Today in My History

2000:  I Am a Survivor
The Death of Creativity
Big Blowhard
Always Chasing Rainbows
In the Name of Love

2005:  Testing "the curse"
2006: A Little More Butter, Please
2007:  Blindsided
2008: Television
2010:  Comedy and Tragedy
2011:  The Boss
2012: Finger-Lickin' Good
What's In a Name
2015  Today at Logos
2016: Gabe's Big Day
2017: The Education of Jeri
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3 October 2019

Every so often over the last 10 years I get real gems in letters from my Compassion sponsored kids.  But this one may be my favorite so far.  This is from a 13 year old boy in Uganda:

I pray that the Lord who changed two eggs into two chickens change your family to the extent of being like home stay of heavens.

I think I go to see my mother these days for me, not for her because she doesn't know who I am or why I'm  there.  She was sitting at the table yesterday with her head in her hands.  She was irritated when I spoke to her and said hello, without any acknowledgement that I looked familiar.  She put her head back in her hands again and sat there for most of the half hour I was there. 

Sandy did get her to look up and out at the back yard briefly.  She smiled, but her head went back in her hands again.

She has a perennial drippy nose.  It's nothing bad, but she always has some fluid in her nose that she wipes away.  This has been for years, even before Atria.  She used to use a tissue, and she saves napkins for it.  This day she was using the sleeve of her shirt and Sandy gave her a tissue to use.

She wasn't certain what to do with it, though, and sat like this for awhile before she figured out she could use it to wipe her nose.

After she wiped her nose, she folded it up.  She has to make sure everything is neat and tidy.  "folding" the tissue was a major deal and she spent a lot of time making sure all the corners were square.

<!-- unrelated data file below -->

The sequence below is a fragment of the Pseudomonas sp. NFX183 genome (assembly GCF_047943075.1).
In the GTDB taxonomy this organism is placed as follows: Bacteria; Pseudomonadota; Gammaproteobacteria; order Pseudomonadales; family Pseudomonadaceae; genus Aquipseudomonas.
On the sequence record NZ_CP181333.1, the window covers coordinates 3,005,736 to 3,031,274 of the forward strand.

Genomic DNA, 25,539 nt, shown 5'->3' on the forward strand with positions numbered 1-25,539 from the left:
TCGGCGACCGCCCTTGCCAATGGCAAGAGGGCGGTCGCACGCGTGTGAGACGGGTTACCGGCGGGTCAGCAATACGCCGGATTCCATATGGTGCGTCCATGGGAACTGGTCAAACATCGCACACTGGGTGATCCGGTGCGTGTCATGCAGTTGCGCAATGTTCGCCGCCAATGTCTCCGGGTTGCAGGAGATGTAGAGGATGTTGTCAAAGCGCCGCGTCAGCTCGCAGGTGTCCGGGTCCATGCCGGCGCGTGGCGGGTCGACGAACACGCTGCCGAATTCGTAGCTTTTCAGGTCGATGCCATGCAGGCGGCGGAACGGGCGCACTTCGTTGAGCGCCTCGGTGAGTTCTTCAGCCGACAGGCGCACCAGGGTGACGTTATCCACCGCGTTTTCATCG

When I left, she wasn't really aware who I was or where I was going.  But I felt good having been there because the last thing I told her was that I loved her, whether she understood or not.  I would hope that when her time finally comes, that will be the last thing she will have heard from me.

I do sometimes get irritated with Sandy, who seems to want to assure me that they are doing everything the best for her.  Her condition today was probably caused by new medication they started because her OCD, needing to clean everything constantly, was getting out hand.  It worked and they are cutting back the med now because they don't want her to be drugged, but merely to be behave more reasonably.

But as we talked about and not about my mother, I realized what a job it must be the be the one in charge at Eldervilla.  Sometimes there is a caregiver there plus Sandy, but often it's just either Sandy or one of the caregivers.  All day.  Think how lonely that must be!  The ladies mostly just lie in their beds or sit in the living room and they all have dementia.  So I think Sandy was happy to have someone to talk with.  We talked about going  to college in India and how kids choose either math, science or arts by the time they get into college and then all of their course are in that genre.  I remember someone telling me it's like that in Germany too.  None of this waiting for two years to decide what your major is going to be, like we have here.


I stopped on the way home to take this picture at a
pumpkin patch, which had just opened.

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